Yet, these approaches also raise new risks. How do we govern “the cloud?” Eli Levite and Gaurav Kalwani survey the wide range of policy concerns arising from these developments and highlight ways policymakers can improve governance in a way that both harnesses the benefits of the cloud revolution while moderating its risks. A similar balance is urged by a Center for Global Development team as they lay out trends, challenges, and opportunities of governing data for development.
Laura Guzman and Sophie Dyer dig into 10 questions about ethics, data and open source research, while Amy Lieberman urges more thoughtful participatory data collection and advocates for more direct engagement with women’s civil society groups or grassroots networks in developing methodologies and questions to yield more accurate data. Perhaps read alongside Catherine Adeya’s take on “meaningful connectivity” and advice for young people hungry for a career in IT.
In case you missed it, the recently published book on Situating Open Data provides several empirical accounts of open data practices, the local implementation of global initiatives, and the development of new open data ecosystems.
Follow the Money for Mother Earth
What about data for specific applications and causes? Inês Schjølberg Marques explains how data can aid extractive transparency and support decision-making in the era of energy transition. She should soon have more data to work with from Afghanistan as the country’s temporary suspension from EITI has been lifted.
What of reliable data pertaining to the climate crisis? Check out Boston University’s China’s Global Power Database featuring maps of estimated CO2 emissions, lender, deal type, technology, capacity, and operating status of these China financed power plants projects completed and planned from 2000-2033.
Full Disclosure – People behind TPA: Amira El-Sayed on ensuring equitable participation for all
Principal on global Civic Empowerment grants and investments at Luminate, Amira El-Sayed, talks of her career-long mission to making institutions more accountable at a more systemic level, the challenge of equitable and inclusive participation in the civic space, and the hope of sustainable political reform from social movements across the world.
Returning to the corruption front, another scandal driven political transition – this time in Peru where Congress ousted President Martin Vizcarra over corruption allegations, creating more political uncertainty and heightened risks of violence.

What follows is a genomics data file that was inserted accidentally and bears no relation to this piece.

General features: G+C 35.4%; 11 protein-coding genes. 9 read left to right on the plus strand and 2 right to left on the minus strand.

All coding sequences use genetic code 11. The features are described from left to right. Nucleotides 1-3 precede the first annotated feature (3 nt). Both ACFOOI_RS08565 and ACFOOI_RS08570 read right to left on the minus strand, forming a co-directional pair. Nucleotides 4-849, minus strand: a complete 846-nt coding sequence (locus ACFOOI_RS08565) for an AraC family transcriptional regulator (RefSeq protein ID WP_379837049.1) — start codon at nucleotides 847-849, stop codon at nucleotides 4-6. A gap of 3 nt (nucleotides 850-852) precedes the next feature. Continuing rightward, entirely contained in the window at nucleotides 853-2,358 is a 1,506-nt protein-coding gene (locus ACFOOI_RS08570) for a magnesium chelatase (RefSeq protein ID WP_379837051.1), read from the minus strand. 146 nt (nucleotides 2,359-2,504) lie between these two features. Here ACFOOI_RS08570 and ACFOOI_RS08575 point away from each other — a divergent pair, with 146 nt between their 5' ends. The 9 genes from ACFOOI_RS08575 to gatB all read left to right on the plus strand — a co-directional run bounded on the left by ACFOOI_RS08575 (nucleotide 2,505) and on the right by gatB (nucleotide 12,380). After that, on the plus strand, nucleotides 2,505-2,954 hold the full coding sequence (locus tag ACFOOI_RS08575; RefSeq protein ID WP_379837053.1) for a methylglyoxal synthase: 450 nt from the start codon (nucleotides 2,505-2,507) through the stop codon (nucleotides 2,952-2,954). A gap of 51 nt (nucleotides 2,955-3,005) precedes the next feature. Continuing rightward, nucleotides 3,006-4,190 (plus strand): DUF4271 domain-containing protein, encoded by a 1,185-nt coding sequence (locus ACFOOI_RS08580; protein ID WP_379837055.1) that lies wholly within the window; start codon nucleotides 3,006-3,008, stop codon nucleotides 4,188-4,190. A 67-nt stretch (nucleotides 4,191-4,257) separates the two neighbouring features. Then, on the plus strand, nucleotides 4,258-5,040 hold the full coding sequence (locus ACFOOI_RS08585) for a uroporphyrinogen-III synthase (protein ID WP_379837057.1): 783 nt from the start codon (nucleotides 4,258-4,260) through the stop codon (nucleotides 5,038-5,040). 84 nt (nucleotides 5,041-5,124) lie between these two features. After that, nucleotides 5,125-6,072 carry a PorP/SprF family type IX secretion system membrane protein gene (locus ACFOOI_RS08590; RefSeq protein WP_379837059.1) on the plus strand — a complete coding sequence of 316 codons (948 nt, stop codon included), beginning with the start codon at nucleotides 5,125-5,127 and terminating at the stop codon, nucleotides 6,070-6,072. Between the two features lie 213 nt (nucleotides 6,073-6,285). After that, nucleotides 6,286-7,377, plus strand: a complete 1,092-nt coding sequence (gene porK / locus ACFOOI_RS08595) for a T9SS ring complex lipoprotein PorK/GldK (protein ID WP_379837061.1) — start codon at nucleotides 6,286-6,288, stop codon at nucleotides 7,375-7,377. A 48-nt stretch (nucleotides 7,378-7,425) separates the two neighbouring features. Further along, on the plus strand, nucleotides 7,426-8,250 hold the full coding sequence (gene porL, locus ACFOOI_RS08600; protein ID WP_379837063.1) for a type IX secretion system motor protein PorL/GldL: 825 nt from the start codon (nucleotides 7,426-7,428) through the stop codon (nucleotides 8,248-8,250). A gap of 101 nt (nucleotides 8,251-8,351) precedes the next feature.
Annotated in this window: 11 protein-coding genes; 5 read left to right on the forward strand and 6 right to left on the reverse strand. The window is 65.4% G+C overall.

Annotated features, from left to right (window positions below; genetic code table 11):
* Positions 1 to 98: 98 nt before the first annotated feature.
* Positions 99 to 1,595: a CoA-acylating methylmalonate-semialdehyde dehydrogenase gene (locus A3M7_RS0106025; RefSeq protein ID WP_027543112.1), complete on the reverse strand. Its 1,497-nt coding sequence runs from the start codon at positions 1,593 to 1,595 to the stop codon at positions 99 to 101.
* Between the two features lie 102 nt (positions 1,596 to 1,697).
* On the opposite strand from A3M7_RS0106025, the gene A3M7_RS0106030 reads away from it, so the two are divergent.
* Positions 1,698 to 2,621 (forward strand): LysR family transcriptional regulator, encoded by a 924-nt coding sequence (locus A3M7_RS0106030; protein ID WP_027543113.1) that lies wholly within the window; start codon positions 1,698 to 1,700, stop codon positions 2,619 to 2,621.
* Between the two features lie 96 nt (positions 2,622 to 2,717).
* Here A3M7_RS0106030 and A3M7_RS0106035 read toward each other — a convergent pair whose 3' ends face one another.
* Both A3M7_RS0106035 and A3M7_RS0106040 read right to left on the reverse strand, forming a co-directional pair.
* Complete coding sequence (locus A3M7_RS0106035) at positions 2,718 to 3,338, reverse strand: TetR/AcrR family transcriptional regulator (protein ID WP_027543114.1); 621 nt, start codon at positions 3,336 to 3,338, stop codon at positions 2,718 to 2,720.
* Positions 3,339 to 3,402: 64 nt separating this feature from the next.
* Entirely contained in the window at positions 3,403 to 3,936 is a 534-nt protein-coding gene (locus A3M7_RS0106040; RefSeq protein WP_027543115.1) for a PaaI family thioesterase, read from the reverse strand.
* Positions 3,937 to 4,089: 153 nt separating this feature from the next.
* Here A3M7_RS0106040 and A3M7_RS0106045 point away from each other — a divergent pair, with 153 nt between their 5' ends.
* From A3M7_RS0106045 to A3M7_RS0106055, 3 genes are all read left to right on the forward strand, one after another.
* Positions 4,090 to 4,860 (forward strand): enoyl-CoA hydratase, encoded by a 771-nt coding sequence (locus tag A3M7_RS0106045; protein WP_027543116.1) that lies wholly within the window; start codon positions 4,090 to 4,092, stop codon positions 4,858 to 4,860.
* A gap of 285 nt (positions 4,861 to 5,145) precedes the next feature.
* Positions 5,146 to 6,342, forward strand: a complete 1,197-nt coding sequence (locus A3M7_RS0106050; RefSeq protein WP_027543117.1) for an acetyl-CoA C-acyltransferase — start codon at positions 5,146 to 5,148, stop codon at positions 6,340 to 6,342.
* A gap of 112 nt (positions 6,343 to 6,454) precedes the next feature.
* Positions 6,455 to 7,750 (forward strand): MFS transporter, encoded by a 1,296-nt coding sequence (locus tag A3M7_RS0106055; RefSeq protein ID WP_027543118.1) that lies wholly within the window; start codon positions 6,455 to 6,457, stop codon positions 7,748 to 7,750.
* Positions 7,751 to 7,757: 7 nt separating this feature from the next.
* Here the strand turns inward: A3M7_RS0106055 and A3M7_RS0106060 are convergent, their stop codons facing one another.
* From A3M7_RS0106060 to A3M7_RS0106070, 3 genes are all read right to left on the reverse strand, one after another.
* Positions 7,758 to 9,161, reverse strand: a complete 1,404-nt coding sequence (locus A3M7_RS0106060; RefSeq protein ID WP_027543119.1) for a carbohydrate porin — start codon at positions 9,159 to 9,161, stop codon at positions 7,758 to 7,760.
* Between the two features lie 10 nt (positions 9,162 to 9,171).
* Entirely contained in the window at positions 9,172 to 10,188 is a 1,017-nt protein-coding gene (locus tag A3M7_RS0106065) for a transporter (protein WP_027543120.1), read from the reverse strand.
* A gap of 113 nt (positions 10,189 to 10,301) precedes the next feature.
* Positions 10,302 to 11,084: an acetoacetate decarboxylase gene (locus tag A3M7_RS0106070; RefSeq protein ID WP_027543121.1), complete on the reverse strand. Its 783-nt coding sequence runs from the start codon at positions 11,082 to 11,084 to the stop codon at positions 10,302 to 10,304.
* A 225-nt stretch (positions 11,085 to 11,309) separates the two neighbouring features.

The effects of marginalization are only being deepened by the pandemic, not helped by weakening of the non profit sector. Take the example of the UK, where the Financial Times reports the UK charity sector faces £10bn funding shortfall and 60,000 job losses.
Expect more demands on philanthropy and new questions asked of corporate philanthropy in particular. Paurvi Bhatt, president of Medtronic Foundation, urges corporate philanthropists to step up and reevaluate their values, including alignment to corporate practices. Past due time to address social and health inequities more head-on. Watch this space.
We enjoyed listening to Vu Le and Christine Hayling Libra of the Libra Foundation discussing what’s good and bad about philanthropy and its responses to today’s crises. Christine emphasized that the importance of funders helping to strengthen people’s ability to communicate the power of what they and their organizations are doing.
TAI Spotlight: Upholding our Democracy
Perhaps unsurprisingly, electoral processes have been weighing heavily on our member’s minds this past week…
Ford Foundation partnered with Omidyar Network and W.K. Kellogg Foundation to launch the Carry on the Fight Fund, a collaboration that will support grassroots organizations with the resources to advocate for policy change, hold elected candidates accountable to campaign promises through issue advocacy, and build long-term capacity within communities.